Old Georgetown Streets at Penang
UNESCO World Heritage Site in Penang0
A fascinating fusion of eastern and western influences, Penang is Malaysia’s most tourist-visited destination. The island manages to embrace modernity while retaining its colonial traditions; due to its well-preserved heritage buildings Penang’s capital, Georgetown, has been accorded a listing as a UNESCO World Cultural Heritage Site.
Although Georgetown’s landscape is dominated by Chinese storefronts – most in need of a good paint job – there are also swanky shopping complexes, refurbished Chinese manors, rowdy pubs and artsy boutiques, cafés and studios. The city is a mainstay on the Malaysian tourist scene yet it is also a popular expat enclave; besides that, the food here– a hotchpotch of Indian curry and Chinese noodles – is for many the best in Malaysia.Read More
- Traditional English Afternoon Tea at the Eastern & Oriental Hotel
- City Half-Day Tour
- EZhopper Sightseeing Bus Pass
- Georgetown by Night Tour
- Island Half-Day Tour
- Private Penang Hill & Temple
- Heritage Trishaw Tour
- Private Penang Hill & High Tea at David Brown's Restaurant
- Botanic Gardens & Tropical Spice Garden Tour
- Penang Hill & Kek Lok Si Temple Tour
Noteworthy as the only state in Malaysia to have a Chinese majority population, Penang’s sub-culture is a mixture of Asia itself. Rather than feeling mono-ethnic, it exemplifies the country’s colonial past and mixed-heritage future brilliantly. It isn’t Malaysia’s most beautiful state yet it does posses a certain charm – the oldest of the British Straits settlements, this state is arguably one of its most tolerant and cosmopolitan.
Georgetown, Penang’s capital on the north-eastern corner of the island, is dotted with idiosyncratic Chinese shop lots, narrow roads, old-fashioned colonial-era mansions, clan houses, numerous schools, ornate temples and Little India districts. It goes without saying that the city is an exceedingly rewarding destination – skirting the conurbation is a landscape of beaches, forests and lakes.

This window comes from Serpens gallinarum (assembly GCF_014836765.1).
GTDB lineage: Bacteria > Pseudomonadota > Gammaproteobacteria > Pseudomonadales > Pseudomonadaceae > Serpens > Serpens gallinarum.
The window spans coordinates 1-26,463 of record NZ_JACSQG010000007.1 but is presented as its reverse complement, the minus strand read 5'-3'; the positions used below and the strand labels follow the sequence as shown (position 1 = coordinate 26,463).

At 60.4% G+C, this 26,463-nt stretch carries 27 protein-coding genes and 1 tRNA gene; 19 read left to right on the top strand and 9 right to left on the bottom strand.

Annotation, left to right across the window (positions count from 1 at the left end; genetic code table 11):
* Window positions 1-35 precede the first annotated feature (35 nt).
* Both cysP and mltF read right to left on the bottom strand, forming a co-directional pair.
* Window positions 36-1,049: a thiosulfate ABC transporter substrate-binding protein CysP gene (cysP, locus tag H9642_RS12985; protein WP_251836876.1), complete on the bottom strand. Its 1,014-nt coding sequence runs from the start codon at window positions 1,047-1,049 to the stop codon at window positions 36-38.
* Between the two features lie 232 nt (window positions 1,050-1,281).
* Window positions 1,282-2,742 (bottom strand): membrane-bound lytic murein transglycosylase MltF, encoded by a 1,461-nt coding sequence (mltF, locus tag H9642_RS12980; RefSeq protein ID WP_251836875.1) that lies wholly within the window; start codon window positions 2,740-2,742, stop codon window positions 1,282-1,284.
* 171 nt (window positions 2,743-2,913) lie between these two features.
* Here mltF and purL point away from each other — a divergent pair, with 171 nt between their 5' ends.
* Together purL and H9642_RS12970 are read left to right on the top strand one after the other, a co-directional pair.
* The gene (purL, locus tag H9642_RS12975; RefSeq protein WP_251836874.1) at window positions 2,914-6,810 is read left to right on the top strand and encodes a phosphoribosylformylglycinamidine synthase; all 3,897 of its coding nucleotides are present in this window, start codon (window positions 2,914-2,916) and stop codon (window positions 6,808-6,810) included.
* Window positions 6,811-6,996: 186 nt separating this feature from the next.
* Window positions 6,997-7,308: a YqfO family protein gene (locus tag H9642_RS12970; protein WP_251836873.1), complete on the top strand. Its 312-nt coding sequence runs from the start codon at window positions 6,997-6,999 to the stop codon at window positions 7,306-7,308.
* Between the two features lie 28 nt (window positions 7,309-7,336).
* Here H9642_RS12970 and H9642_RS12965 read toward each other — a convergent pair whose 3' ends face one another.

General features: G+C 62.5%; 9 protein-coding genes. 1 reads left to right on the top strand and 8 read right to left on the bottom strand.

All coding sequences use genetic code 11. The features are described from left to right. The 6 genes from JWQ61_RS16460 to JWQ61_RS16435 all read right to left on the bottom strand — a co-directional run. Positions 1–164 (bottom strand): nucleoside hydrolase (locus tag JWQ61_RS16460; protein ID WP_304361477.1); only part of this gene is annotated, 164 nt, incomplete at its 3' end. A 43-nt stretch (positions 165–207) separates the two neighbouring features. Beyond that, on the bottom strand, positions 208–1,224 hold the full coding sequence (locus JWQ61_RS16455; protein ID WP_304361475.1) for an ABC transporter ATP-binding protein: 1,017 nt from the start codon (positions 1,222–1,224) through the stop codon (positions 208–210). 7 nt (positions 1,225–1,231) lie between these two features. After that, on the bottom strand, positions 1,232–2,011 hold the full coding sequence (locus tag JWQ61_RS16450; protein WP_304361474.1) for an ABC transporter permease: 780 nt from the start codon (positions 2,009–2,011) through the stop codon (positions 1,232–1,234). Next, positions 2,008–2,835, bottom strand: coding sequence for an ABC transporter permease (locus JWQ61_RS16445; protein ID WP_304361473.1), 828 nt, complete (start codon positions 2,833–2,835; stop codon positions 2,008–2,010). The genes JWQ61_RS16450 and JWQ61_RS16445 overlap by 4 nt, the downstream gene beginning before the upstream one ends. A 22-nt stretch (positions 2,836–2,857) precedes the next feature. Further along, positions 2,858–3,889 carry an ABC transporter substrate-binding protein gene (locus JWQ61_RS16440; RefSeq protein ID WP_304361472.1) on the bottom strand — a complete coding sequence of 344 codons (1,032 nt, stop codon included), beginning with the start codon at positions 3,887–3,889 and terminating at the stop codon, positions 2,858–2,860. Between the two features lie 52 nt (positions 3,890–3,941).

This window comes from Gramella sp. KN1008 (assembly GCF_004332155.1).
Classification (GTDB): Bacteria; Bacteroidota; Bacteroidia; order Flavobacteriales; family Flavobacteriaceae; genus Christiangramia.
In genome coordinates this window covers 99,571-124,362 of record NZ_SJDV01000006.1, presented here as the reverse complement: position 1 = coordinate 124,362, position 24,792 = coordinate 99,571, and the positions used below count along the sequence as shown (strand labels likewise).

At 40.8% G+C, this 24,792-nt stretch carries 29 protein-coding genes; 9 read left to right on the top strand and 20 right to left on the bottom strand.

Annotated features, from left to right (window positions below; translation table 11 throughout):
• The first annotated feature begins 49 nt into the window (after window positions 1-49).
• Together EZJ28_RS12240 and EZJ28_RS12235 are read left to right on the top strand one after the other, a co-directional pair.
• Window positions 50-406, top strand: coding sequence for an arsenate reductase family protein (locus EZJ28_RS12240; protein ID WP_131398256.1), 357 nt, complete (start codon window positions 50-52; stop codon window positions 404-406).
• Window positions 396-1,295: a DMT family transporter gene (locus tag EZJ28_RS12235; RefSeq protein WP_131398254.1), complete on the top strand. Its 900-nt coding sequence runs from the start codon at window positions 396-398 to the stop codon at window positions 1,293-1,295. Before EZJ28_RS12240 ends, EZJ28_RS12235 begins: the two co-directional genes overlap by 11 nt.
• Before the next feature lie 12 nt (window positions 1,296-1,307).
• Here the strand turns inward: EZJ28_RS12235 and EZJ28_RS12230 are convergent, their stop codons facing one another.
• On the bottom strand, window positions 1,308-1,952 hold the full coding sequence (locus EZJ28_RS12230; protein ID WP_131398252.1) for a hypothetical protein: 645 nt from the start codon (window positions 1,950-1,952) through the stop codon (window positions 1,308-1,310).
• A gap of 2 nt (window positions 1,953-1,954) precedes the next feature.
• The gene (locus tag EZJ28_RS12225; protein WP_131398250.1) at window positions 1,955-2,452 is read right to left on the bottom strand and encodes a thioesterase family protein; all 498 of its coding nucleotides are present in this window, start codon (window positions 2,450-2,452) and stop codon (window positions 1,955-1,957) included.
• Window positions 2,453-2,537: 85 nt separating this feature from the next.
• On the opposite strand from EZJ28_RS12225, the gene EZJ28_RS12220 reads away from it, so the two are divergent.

With its colonial past, it’s hardly surprising that Penang features more than a few tourist-worthy attractions. Listed as a UNESCO World Cultural Heritage Site in 2008, the capital – Georgetown – is the embodiment of Penang, so much so that the two names are almost interchangeable. The conurbation holds most of the ‘Isle of the Betel Nut’s sightseeing spots from the Kek Lok Si Temple and Khoo Kongsi clan house to Fort Cornwallis and the Botanical Gardens.
Little is known of Penang’s origins – settlements were found as early as the 1700s but it was only in 1786 when Captain Francis Light took possession of the island on behalf of the East India Trading Company that the state truly began to flourish and soon afterwards he established Georgetown. Emigrants were allowed to claim as much land as they could clear, which along with its duty-free port, resulted in ensuring that the state attracted more and more settlers from all over Asia. The state went through a period where it operated a lucrative opium trade run by Chinese secret societies but British authorities brought it under control after large scale rioting broke out in 1867.
Seven months before Malaysia’s independence in 1957, Georgetown was awarded city status. The city continued to grow throughout the 1960s yet it lost its duty-free status to Langkawi in the 1980s. These days tourism plays a huge role in Penang’s economy, which has led to authorities taking huge steps to preserve its traditional heritage.